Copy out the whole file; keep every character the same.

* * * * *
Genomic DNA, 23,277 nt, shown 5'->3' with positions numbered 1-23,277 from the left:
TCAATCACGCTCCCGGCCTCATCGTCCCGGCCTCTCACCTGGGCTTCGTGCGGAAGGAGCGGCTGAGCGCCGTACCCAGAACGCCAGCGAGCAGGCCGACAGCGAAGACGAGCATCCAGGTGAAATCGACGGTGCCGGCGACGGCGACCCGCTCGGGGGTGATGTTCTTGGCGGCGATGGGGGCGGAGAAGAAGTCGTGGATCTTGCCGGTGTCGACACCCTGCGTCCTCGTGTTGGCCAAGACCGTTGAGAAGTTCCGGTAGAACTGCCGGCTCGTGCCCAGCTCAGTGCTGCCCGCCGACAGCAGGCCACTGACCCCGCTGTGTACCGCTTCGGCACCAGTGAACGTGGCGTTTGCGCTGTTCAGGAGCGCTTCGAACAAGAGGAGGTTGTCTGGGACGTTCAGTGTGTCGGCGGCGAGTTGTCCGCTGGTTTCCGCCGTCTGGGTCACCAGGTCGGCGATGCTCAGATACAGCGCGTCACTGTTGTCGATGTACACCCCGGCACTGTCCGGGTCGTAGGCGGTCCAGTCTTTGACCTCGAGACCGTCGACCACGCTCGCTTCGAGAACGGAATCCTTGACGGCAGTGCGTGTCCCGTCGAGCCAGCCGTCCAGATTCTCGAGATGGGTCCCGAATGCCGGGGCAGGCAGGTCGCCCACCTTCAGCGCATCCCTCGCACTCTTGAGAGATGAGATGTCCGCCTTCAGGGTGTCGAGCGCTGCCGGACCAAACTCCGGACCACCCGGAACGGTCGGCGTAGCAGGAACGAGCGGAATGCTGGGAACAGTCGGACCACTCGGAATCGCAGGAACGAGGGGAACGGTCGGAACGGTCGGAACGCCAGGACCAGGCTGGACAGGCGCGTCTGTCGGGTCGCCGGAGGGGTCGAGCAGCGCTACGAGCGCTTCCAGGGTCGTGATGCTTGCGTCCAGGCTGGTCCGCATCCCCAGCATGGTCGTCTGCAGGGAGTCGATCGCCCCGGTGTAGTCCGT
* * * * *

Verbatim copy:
Genomic DNA, 23,277 nt, shown 5'->3' with positions numbered 1-23,277 from the left:
TCAATCACGCTCCCGGCCTCATCGTCCCGGCCTCTCACCTGGGCTTCGTGCGGAAGGAGCGGCTGAGCGCCGTACCCAGAACGCCAGCGAGCAGGCCGACAGCGAAGACGAGCATCCAGGTGAAATCGACGGTGCCGGCGACGGCGACCCGCTCGGGGGTGATGTTCTTGGCGGCGATGGGGGCGGAGAAGAAGTCGTGGATCTTGCCGGTGTCGACACCCTGCGTCCTCGTGTTGGCCAAGACCGTTGAGAAGTTCCGGTAGAACTGCCGGCTCGTGCCCAGCTCAGTGCTGCCCGCCGACAGCAGGCCACTGACCCCGCTGTGTACCGCTTCGGCACCAGTGAACGTGGCGTTTGCGCTGTTCAGGAGCGCTTCGAACAAGAGGAGGTTGTCTGGGACGTTCAGTGTGTCGGCGGCGAGTTGTCCGCTGGTTTCCGCCGTCTGGGTCACCAGGTCGGCGATGCTCAGATACAGCGCGTCACTGTTGTCGATGTACACCCCGGCACTGTCCGGGTCGTAGGCGGTCCAGTCTTTGACCTCGAGACCGTCGACCACGCTCGCTTCGAGAACGGAATCCTTGACGGCAGTGCGTGTCCCGTCGAGCCAGCCGTCCAGATTCTCGAGATGGGTCCCGAATGCCGGGGCAGGCAGGTCGCCCACCTTCAGCGCATCCCTCGCACTCTTGAGAGATGAGATGTCCGCCTTCAGGGTGTCGAGCGCTGCCGGACCAAACTCCGGACCACCCGGAACGGTCGGCGTAGCAGGAACGAGCGGAATGCTGGGAACAGTCGGACCACTCGGAATCGCAGGAACGAGGGGAACGGTCGGAACGGTCGGAACGCCAGGACCAGGCTGGACAGGCGCGTCTGTCGGGTCGCCGGAGGGGTCGAGCAGCGCTACGAGCGCTTCCAGGGTCGTGATGCTTGCGTCCAGGCTGGTCCGCATCCCCAGCATGGTCGTCTGCAGGGAGTCGATCGCCCCGGTGTAGTCCGT